So as it turns out, the Detroit Tigers weren't one man short in their bullpen on Tuesday and Wednesday. They were down two relievers. The relief corps was already at six, as you know, after Eddie Bonine was sent down to Toledo to make room for Aubrey Huff.
But Jason Beck reported yesterday that Zach Miner also wasn't with the team for the first two games of the Seattle series because his wife was giving birth to their second child. Miner was back yesterday, of course, and pitched two key shutout innings that allowed the Tigers to eventually overtake the Mariners in the ninth.
Over at The Spot Starters, Blake is worried - very worried - about Magglio Ordonez being less than 80 plate appearances away from triggering that $18 million option for next season. And I understand the concern about that contract potentially crippling the Tigers next year and beyond, especially when they have future paydays for Justin Verlander and Edwin Jackson to consider.
But amidst all the hand-wringing, it seems to me that Jim Leyland had no choice but to play Ordonez. In mid-July, Ryan Raburn and Marcus Thames were both slumping. Josh Anderson was playing so poorly that he was eventually released. Meanwhile, Maggs has been hitting. In August, his batting line is .396/.420/.646. No, he's still not hitting for power, which is troubling. But can the Tigers afford to sit him down, at this point?
Take 75 North's Matt Wallace is now a featured columnist at Bleacher Report (joining our good friend Kurt Mensching). His latest piece laments the Tigers' bad match of outfield defense with its pitching staff. (Jarrod Washburn could tape this inside his locker.) Unfortunately, Jim Leyland has to make some concessions to offense, with as much trouble as the Tigers have scoring runs.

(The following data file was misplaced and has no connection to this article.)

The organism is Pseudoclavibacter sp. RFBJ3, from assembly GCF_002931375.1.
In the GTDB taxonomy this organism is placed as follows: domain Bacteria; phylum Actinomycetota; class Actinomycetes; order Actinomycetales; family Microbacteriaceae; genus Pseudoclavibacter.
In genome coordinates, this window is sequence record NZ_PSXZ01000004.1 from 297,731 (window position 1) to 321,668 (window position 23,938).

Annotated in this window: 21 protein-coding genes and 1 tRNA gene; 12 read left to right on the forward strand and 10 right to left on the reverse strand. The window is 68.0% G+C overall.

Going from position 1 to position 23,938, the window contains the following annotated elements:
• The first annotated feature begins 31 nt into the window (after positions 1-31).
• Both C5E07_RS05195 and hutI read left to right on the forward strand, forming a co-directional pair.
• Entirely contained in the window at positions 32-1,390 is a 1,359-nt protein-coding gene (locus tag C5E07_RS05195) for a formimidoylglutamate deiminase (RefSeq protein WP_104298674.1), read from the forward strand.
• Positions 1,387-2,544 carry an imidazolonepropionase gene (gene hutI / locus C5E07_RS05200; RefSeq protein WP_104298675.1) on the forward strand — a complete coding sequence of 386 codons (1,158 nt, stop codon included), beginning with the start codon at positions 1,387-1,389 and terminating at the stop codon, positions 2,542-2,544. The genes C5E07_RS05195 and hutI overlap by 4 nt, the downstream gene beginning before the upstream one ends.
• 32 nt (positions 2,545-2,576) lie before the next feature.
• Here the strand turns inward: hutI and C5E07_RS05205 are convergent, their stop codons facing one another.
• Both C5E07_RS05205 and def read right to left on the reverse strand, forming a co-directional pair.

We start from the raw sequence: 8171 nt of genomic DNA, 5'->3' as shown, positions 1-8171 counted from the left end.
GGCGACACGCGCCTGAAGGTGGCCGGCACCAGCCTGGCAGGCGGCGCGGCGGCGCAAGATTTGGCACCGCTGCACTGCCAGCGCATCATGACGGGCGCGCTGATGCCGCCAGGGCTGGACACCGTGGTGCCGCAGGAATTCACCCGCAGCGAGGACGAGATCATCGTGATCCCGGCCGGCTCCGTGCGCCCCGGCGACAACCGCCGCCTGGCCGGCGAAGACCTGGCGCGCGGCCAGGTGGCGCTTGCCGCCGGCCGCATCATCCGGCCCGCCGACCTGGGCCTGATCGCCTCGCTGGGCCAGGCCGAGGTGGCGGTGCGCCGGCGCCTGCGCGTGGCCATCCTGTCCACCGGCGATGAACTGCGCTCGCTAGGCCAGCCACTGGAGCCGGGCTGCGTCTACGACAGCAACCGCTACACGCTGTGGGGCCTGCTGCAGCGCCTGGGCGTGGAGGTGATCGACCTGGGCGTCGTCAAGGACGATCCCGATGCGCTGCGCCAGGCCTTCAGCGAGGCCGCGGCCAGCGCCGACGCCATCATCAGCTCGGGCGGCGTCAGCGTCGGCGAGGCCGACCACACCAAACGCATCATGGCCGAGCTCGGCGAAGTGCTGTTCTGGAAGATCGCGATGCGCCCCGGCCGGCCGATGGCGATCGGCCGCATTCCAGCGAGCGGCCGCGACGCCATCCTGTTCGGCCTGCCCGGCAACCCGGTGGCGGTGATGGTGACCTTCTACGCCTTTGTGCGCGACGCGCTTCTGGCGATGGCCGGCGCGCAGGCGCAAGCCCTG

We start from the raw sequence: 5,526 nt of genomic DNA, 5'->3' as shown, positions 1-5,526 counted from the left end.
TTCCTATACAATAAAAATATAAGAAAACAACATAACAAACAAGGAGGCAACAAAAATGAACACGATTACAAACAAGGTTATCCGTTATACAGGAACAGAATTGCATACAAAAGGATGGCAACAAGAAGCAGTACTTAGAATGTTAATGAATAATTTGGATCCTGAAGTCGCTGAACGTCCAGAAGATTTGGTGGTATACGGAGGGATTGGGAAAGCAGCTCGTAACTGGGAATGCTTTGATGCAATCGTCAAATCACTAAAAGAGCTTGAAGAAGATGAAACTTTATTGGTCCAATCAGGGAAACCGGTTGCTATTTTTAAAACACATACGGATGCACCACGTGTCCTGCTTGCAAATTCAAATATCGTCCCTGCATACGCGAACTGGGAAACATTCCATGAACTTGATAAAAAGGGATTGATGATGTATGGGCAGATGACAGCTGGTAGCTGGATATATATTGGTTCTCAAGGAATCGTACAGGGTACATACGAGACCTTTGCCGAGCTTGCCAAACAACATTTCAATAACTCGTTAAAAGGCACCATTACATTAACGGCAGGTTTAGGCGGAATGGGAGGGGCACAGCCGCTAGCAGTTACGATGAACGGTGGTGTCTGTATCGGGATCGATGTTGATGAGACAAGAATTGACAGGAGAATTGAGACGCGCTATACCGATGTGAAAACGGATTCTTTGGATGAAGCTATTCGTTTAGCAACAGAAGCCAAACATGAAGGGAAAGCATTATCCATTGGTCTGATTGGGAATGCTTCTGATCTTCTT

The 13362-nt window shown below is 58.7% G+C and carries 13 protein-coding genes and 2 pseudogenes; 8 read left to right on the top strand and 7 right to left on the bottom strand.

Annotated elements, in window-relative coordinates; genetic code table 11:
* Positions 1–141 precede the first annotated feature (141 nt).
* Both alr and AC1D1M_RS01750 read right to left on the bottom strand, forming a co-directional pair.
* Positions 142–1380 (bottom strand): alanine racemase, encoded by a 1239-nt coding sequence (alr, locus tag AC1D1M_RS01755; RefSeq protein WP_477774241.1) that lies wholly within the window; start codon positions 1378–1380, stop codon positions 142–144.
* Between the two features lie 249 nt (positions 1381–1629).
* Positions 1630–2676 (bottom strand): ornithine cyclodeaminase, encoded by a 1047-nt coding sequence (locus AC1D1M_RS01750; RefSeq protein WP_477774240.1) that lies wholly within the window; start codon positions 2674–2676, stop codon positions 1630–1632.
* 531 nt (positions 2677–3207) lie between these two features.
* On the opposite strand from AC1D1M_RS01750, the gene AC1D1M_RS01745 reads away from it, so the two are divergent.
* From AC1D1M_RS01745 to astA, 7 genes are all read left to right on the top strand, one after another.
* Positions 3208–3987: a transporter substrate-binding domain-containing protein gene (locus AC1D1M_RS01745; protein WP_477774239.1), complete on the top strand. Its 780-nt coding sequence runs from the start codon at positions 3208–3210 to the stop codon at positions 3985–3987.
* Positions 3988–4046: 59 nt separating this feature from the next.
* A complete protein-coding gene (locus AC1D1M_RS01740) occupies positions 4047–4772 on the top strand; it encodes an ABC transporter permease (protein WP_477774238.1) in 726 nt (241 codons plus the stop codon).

And if you don't think outfield defense matters, did you see what a difference Franklin Gutierrez and Michael Saunders made for Seattle over the past three games? How many doubles did those two take away?
It's Just Sports interviewed Tigers' TV analyst Rod Allen. Has Rod really been doing Tigers games for seven years now? Wow. Topics discussed include Allen's schedule during the season, what he likes to convey during a telecast, and what led him from coaching into broadcasting.
With Curtis Granderson likely to sit out his second straight game tonight (due to Oakland starting the left-handed Gio Gonzalez), Tiger Tracks looks at Grandy's recent slump. He's been terrible against lefties this year, after making some improvements last season. So what are the Tigers' options at this point?
Rob Neyer writes about the Yankees' plan to monitor Joba Chamberlain's innings once again, noting that their big lead in the AL East affords them the luxury to sit him down, if necessary. Neyer compares that to the Tigers, whose close race with the White Sox might force them to use Rick Porcello more than planned.
While explaining the process of putting players on waivers, Danny Knobler shared an interesting Tigers-related nugget. It's ultimately irrelevant, but some of you might be interested in the name he mentions.
Roar of the Tigers complains about FOX Sports Detroit's choice of programming during yesterday's one-hour rain delay. And I have to agree. I'm biased because I don't play golf, but was running "Michigan Golf Live" really the best choice in the second half-hour of that delay?
Sam also has a, shall we say, passionate description of Brandon Inge's stellar play in yesterday's 6-5 victory.
FOXSports.com's Dayn Perry pokes holes in the notion (apparently ignited by the NY Times' Tyler Kepner) that the Yankees' Mark Teixeira is a more worthy MVP candidate than Minnesota's Joe Mauer. How much might Mauer be hurt by the Twins likely not being a playoff team? And how much does Teixeira benefit from playing in Yankee Stadium, while also batting in a lineup that gets plenty of guys on base for him?